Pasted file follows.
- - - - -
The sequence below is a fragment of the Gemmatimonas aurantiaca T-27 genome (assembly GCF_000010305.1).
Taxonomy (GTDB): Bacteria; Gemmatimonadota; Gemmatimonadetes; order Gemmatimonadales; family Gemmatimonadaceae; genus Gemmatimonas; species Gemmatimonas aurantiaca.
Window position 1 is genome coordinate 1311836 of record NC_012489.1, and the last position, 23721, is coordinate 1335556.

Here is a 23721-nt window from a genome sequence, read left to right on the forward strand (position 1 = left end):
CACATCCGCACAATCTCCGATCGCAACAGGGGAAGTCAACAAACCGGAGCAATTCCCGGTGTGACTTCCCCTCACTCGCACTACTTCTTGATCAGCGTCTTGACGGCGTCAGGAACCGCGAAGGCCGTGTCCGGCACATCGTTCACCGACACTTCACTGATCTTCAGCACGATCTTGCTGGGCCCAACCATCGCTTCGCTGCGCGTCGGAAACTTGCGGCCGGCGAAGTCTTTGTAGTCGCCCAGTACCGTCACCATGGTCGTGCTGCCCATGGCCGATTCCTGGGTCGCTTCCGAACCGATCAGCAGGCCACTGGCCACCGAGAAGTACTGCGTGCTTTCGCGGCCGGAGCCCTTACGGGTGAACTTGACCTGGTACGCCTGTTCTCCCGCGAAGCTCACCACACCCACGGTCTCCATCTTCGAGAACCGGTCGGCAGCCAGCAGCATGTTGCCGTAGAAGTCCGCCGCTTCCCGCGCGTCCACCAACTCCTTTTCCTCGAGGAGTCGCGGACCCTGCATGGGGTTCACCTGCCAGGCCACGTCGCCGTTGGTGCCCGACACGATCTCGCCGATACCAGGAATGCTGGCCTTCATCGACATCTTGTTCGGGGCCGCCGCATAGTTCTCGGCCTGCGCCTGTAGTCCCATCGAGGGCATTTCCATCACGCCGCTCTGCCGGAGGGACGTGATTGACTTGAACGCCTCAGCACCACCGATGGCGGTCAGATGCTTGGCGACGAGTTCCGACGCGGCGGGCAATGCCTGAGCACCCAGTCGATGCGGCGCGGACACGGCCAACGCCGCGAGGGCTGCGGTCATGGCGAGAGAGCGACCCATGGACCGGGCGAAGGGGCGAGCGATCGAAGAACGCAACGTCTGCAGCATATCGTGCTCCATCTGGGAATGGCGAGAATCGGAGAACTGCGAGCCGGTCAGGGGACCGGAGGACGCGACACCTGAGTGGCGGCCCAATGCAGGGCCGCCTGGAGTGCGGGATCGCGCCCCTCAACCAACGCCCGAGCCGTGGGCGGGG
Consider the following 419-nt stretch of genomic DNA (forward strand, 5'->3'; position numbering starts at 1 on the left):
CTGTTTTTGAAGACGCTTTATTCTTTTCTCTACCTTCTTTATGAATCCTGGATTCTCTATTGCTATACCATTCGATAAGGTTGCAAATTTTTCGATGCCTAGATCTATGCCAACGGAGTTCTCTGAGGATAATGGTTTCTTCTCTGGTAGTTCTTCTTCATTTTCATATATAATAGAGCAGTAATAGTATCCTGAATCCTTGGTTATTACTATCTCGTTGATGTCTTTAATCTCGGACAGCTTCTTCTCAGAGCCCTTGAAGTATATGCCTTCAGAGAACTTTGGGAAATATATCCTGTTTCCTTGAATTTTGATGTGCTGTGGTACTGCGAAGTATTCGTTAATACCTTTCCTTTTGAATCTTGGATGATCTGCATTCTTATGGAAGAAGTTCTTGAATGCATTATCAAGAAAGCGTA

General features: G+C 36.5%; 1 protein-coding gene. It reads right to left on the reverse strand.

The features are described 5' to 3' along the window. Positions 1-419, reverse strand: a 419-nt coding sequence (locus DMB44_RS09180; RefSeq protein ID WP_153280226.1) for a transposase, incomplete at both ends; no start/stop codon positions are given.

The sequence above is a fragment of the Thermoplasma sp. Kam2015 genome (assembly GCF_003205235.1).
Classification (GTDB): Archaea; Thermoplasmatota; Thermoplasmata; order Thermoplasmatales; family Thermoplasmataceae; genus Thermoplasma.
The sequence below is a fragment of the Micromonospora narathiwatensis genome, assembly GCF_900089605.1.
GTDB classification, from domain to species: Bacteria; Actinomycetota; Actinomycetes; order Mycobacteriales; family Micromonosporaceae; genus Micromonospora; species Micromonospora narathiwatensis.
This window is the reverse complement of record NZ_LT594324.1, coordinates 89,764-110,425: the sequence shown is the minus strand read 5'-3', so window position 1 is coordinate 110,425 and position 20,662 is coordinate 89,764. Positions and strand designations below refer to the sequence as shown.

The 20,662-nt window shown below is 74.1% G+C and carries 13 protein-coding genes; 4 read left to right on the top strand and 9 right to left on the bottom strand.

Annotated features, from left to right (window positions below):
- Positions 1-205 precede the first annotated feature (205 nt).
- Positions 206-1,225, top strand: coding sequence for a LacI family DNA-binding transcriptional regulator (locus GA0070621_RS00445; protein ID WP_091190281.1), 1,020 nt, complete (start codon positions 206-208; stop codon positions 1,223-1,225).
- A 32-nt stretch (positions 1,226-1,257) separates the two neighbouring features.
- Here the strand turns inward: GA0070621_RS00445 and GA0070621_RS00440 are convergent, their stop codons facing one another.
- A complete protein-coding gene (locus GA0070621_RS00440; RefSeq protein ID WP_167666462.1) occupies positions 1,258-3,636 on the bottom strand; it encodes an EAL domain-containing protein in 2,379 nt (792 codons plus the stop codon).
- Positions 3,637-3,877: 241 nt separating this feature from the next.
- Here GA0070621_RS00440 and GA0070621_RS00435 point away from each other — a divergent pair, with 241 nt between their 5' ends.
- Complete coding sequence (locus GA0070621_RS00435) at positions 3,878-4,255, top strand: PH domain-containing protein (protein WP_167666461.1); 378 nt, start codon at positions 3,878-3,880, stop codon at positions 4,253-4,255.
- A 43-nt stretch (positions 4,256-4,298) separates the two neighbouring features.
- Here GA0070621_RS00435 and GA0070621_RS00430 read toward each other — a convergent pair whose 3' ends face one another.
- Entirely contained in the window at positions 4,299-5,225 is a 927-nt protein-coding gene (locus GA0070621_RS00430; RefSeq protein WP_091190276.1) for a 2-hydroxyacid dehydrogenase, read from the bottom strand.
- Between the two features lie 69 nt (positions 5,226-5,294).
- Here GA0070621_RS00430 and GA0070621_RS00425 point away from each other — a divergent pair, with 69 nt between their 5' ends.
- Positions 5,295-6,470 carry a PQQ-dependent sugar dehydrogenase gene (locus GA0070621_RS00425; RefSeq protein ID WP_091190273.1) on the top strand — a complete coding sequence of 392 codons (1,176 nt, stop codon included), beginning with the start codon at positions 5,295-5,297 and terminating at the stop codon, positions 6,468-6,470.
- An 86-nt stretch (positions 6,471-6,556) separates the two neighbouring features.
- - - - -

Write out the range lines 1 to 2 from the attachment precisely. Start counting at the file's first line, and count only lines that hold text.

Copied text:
The sequence below is a fragment of the Gemmatimonas aurantiaca T-27 genome (assembly GCF_000010305.1).
Taxonomy (GTDB): Bacteria; Gemmatimonadota; Gemmatimonadetes; order Gemmatimonadales; family Gemmatimonadaceae; genus Gemmatimonas; species Gemmatimonas aurantiaca.